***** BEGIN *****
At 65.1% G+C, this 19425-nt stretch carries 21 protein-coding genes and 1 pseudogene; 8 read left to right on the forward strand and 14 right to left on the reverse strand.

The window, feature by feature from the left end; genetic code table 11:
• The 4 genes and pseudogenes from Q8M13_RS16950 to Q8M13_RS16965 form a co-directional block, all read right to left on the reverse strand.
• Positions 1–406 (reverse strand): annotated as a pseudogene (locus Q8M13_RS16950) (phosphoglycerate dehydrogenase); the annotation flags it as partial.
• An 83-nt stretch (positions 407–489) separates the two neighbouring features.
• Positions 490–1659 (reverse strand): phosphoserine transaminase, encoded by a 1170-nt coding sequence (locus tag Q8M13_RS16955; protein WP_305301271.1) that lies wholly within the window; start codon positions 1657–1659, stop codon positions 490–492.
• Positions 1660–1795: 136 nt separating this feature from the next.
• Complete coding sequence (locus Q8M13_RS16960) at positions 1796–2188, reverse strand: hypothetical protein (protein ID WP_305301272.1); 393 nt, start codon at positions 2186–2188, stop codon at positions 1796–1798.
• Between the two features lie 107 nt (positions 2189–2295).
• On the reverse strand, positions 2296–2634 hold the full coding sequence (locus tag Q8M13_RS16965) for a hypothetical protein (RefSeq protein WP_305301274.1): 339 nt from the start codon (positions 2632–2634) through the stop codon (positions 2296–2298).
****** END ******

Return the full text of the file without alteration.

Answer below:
At 65.1% G+C, this 19425-nt stretch carries 21 protein-coding genes and 1 pseudogene; 8 read left to right on the forward strand and 14 right to left on the reverse strand.

The window, feature by feature from the left end; genetic code table 11:
• The 4 genes and pseudogenes from Q8M13_RS16950 to Q8M13_RS16965 form a co-directional block, all read right to left on the reverse strand.
• Positions 1–406 (reverse strand): annotated as a pseudogene (locus Q8M13_RS16950) (phosphoglycerate dehydrogenase); the annotation flags it as partial.
• An 83-nt stretch (positions 407–489) separates the two neighbouring features.
• Positions 490–1659 (reverse strand): phosphoserine transaminase, encoded by a 1170-nt coding sequence (locus tag Q8M13_RS16955; protein WP_305301271.1) that lies wholly within the window; start codon positions 1657–1659, stop codon positions 490–492.
• Positions 1660–1795: 136 nt separating this feature from the next.
• Complete coding sequence (locus Q8M13_RS16960) at positions 1796–2188, reverse strand: hypothetical protein (protein ID WP_305301272.1); 393 nt, start codon at positions 2186–2188, stop codon at positions 1796–1798.
• Between the two features lie 107 nt (positions 2189–2295).
• On the reverse strand, positions 2296–2634 hold the full coding sequence (locus tag Q8M13_RS16965) for a hypothetical protein (RefSeq protein WP_305301274.1): 339 nt from the start codon (positions 2632–2634) through the stop codon (positions 2296–2298).